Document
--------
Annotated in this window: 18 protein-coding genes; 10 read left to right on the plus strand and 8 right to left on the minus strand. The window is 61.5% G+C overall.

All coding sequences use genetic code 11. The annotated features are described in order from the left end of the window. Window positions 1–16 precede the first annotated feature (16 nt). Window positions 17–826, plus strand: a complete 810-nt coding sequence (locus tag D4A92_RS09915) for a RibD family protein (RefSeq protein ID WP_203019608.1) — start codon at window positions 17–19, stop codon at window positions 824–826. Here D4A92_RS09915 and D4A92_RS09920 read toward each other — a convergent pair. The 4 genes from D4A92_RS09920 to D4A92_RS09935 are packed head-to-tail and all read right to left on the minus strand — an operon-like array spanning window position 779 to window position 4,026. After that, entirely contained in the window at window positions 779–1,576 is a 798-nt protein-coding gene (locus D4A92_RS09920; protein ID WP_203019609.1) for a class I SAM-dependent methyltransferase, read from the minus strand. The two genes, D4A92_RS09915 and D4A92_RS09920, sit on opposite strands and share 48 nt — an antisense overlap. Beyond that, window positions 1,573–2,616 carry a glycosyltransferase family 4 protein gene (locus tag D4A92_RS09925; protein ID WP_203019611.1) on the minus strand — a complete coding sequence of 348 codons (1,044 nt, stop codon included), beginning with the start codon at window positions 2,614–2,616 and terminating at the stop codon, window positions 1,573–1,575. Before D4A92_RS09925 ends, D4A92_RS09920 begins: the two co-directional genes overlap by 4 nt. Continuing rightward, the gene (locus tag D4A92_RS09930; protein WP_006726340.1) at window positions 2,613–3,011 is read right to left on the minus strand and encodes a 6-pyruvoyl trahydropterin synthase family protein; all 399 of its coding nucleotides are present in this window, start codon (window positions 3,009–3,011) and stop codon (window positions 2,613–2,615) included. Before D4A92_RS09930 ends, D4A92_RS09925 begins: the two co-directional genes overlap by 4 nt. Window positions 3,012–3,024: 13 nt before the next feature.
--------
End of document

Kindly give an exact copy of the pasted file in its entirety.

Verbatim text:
Annotated in this window: 18 protein-coding genes; 10 read left to right on the plus strand and 8 right to left on the minus strand. The window is 61.5% G+C overall.

All coding sequences use genetic code 11. The annotated features are described in order from the left end of the window. Window positions 1–16 precede the first annotated feature (16 nt). Window positions 17–826, plus strand: a complete 810-nt coding sequence (locus tag D4A92_RS09915) for a RibD family protein (RefSeq protein ID WP_203019608.1) — start codon at window positions 17–19, stop codon at window positions 824–826. Here D4A92_RS09915 and D4A92_RS09920 read toward each other — a convergent pair. The 4 genes from D4A92_RS09920 to D4A92_RS09935 are packed head-to-tail and all read right to left on the minus strand — an operon-like array spanning window position 779 to window position 4,026. After that, entirely contained in the window at window positions 779–1,576 is a 798-nt protein-coding gene (locus D4A92_RS09920; protein ID WP_203019609.1) for a class I SAM-dependent methyltransferase, read from the minus strand. The two genes, D4A92_RS09915 and D4A92_RS09920, sit on opposite strands and share 48 nt — an antisense overlap. Beyond that, window positions 1,573–2,616 carry a glycosyltransferase family 4 protein gene (locus tag D4A92_RS09925; protein ID WP_203019611.1) on the minus strand — a complete coding sequence of 348 codons (1,044 nt, stop codon included), beginning with the start codon at window positions 2,614–2,616 and terminating at the stop codon, window positions 1,573–1,575. Before D4A92_RS09925 ends, D4A92_RS09920 begins: the two co-directional genes overlap by 4 nt. Continuing rightward, the gene (locus tag D4A92_RS09930; protein WP_006726340.1) at window positions 2,613–3,011 is read right to left on the minus strand and encodes a 6-pyruvoyl trahydropterin synthase family protein; all 399 of its coding nucleotides are present in this window, start codon (window positions 3,009–3,011) and stop codon (window positions 2,613–2,615) included. Before D4A92_RS09930 ends, D4A92_RS09925 begins: the two co-directional genes overlap by 4 nt. Window positions 3,012–3,024: 13 nt before the next feature.